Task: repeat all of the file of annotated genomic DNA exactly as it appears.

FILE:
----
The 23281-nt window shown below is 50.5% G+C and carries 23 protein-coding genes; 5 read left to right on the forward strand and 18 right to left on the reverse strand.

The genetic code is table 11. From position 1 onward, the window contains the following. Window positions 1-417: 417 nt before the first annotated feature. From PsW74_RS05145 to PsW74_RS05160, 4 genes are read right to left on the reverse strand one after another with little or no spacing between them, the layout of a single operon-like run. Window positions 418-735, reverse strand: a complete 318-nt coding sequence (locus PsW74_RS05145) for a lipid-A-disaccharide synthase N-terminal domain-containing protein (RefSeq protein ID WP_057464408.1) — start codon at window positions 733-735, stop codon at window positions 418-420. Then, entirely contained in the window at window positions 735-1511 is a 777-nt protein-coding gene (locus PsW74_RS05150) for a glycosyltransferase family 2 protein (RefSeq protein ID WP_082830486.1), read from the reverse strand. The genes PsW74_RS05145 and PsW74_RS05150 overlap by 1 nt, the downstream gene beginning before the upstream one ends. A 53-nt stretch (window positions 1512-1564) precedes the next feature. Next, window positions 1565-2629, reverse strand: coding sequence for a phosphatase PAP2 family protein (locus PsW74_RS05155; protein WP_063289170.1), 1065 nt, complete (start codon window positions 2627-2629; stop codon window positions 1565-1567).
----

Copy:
The 23281-nt window shown below is 50.5% G+C and carries 23 protein-coding genes; 5 read left to right on the forward strand and 18 right to left on the reverse strand.

The genetic code is table 11. From position 1 onward, the window contains the following. Window positions 1-417: 417 nt before the first annotated feature. From PsW74_RS05145 to PsW74_RS05160, 4 genes are read right to left on the reverse strand one after another with little or no spacing between them, the layout of a single operon-like run. Window positions 418-735, reverse strand: a complete 318-nt coding sequence (locus PsW74_RS05145) for a lipid-A-disaccharide synthase N-terminal domain-containing protein (RefSeq protein ID WP_057464408.1) — start codon at window positions 733-735, stop codon at window positions 418-420. Then, entirely contained in the window at window positions 735-1511 is a 777-nt protein-coding gene (locus PsW74_RS05150) for a glycosyltransferase family 2 protein (RefSeq protein ID WP_082830486.1), read from the reverse strand. The genes PsW74_RS05145 and PsW74_RS05150 overlap by 1 nt, the downstream gene beginning before the upstream one ends. A 53-nt stretch (window positions 1512-1564) precedes the next feature. Next, window positions 1565-2629, reverse strand: coding sequence for a phosphatase PAP2 family protein (locus PsW74_RS05155; protein WP_063289170.1), 1065 nt, complete (start codon window positions 2627-2629; stop codon window positions 1565-1567).